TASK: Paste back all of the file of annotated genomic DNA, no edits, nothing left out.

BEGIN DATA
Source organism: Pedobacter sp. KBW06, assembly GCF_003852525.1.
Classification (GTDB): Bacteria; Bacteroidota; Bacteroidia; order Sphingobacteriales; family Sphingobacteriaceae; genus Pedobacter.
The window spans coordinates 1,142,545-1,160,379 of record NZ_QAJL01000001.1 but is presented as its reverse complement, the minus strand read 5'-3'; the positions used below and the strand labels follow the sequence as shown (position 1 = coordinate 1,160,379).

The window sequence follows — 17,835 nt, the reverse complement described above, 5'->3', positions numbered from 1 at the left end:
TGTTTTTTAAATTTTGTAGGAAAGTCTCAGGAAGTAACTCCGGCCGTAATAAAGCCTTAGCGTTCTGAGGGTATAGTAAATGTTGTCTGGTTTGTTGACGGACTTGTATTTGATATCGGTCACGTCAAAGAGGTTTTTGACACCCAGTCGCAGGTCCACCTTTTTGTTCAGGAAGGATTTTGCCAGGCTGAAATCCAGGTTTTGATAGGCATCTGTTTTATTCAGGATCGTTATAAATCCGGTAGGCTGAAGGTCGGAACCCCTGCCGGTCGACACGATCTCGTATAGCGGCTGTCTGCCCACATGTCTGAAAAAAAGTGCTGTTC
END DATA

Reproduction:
Source organism: Pedobacter sp. KBW06, assembly GCF_003852525.1.
Classification (GTDB): Bacteria; Bacteroidota; Bacteroidia; order Sphingobacteriales; family Sphingobacteriaceae; genus Pedobacter.
The window spans coordinates 1,142,545-1,160,379 of record NZ_QAJL01000001.1 but is presented as its reverse complement, the minus strand read 5'-3'; the positions used below and the strand labels follow the sequence as shown (position 1 = coordinate 1,160,379).

The window sequence follows — 17,835 nt, the reverse complement described above, 5'->3', positions numbered from 1 at the left end:
TGTTTTTTAAATTTTGTAGGAAAGTCTCAGGAAGTAACTCCGGCCGTAATAAAGCCTTAGCGTTCTGAGGGTATAGTAAATGTTGTCTGGTTTGTTGACGGACTTGTATTTGATATCGGTCACGTCAAAGAGGTTTTTGACACCCAGTCGCAGGTCCACCTTTTTGTTCAGGAAGGATTTTGCCAGGCTGAAATCCAGGTTTTGATAGGCATCTGTTTTATTCAGGATCGTTATAAATCCGGTAGGCTGAAGGTCGGAACCCCTGCCGGTCGACACGATCTCGTATAGCGGCTGTCTGCCCACATGTCTGAAAAAAAGTGCTGTTC